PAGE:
One of the key components of their care that many get wrong is watering. But, with an understanding of their native habitats, the process will become a whole lot easier.

Native Habitats

Close-up of two Peace Lily flowers surrounded by glossy, dark green foliage growing wild against a blurred forest. The flowers are large, white, consist of a leafy bract enveloping an oblong carpel with small beige flowers.
They are native to the tropical rainforests of Central and South America.

Members of the genus are naturally distributed around Central and South America. They grow on the floors of tropical rainforests, appreciating the moisture, humidity and heat in these areas. The shade provided by the trees above is what makes them suitable for low-light areas of our homes, although they may not flower as prolifically in these conditions.

By nature, rainforests are packed with moisture, with humidity of 90% and higher during the rainy season. The soil on the forest floor is rich and consistently moist, but not waterlogged. Short bursts of rain saturate the soil and quickly drain away, leaving the roots moist but with plenty of oxygen to keep the plants alive.

Keeping these conditions in mind, it’s easy to see why Peace Lilies need frequent watering. However, drainage is also a vital component, as these plants are never left in standing water for long periods in their native habitats.

How Often Do Peace Lilies Need Water?

Close-up spraying Peace Lily and Anthurium on a light window sill. Peace Lily has large, oval, pointed, shiny, dark green leaves and white, calla-like flowers. In the background is a blurred bright red flower with a central rodlike spadix with numerous tiny yellow flowers.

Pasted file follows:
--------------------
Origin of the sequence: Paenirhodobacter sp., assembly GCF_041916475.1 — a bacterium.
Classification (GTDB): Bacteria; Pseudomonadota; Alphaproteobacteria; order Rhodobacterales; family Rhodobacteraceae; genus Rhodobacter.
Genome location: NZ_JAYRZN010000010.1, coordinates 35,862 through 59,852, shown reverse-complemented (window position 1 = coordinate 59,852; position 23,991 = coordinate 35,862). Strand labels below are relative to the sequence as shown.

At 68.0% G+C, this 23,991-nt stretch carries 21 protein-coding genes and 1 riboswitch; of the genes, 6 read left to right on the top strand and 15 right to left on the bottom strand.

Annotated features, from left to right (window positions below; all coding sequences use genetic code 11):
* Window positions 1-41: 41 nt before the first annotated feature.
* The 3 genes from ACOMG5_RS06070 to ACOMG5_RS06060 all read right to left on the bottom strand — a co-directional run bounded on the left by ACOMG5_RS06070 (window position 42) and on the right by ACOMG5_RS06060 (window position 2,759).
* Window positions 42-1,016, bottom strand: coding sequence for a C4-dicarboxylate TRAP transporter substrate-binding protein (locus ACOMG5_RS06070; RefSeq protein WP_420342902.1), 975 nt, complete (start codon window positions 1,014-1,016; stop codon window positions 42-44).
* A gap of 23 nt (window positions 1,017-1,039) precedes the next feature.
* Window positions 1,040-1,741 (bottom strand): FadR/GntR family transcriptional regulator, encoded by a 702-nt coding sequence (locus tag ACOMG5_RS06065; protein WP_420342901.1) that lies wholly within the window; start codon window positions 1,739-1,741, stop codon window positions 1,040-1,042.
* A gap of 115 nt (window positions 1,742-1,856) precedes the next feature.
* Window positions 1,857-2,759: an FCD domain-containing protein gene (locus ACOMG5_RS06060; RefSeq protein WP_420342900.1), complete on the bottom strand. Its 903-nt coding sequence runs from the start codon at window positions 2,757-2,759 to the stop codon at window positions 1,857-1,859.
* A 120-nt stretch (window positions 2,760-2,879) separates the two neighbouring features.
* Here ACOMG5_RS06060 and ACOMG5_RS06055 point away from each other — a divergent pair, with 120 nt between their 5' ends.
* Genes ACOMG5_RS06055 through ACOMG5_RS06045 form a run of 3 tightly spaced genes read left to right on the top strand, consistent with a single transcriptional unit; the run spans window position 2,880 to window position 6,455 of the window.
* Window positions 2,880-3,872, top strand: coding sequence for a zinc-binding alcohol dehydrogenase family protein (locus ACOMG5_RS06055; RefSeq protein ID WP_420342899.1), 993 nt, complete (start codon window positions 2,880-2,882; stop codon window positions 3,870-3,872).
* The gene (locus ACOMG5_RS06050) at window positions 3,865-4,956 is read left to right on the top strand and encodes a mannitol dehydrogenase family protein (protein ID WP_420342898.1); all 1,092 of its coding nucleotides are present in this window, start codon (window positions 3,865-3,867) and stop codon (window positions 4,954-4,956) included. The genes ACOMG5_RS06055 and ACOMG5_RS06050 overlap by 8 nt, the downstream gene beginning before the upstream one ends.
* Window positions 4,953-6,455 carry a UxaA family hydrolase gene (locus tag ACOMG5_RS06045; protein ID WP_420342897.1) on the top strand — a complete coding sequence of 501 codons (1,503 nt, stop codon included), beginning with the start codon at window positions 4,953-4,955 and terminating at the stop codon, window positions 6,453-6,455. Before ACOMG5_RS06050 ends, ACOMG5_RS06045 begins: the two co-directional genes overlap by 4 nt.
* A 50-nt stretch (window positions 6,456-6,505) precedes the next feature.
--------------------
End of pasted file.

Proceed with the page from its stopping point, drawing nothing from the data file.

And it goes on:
Watering frequency will depend on several factors such as soil moisture, light levels, temperature and air humidity.

Many indoor gardeners, especially new ones with few houseplants in their collection, like to water on a set schedule. For Peace Lilies, this would mean watering around once per week, increasing the frequency in summer when temperatures are higher.

However, this practice leads to several issues. As much as we would like them to, they do not operate on a strict schedule. Just like humans, they are impacted by changes in their environments that can influence how much water remains in the soil.

Although using a schedule can be incredibly helpful if you forget to water your plants, it ignores the actual moisture levels in the soil. Several factors (discussed later) will impact how quickly the soil dries out and can change from day to day. A schedule will eventually lead to underwatering or worse, overwatering, creating several problems with growth.

Instead, keep a close eye on the soil every few days. As soon as you notice the top layer of soil dry out, it’s time to water again. Don’t wait too long or you risk wilting and yellowing. Similarly, don’t water when the top layer of soil is still moist, as this can lead to root rot.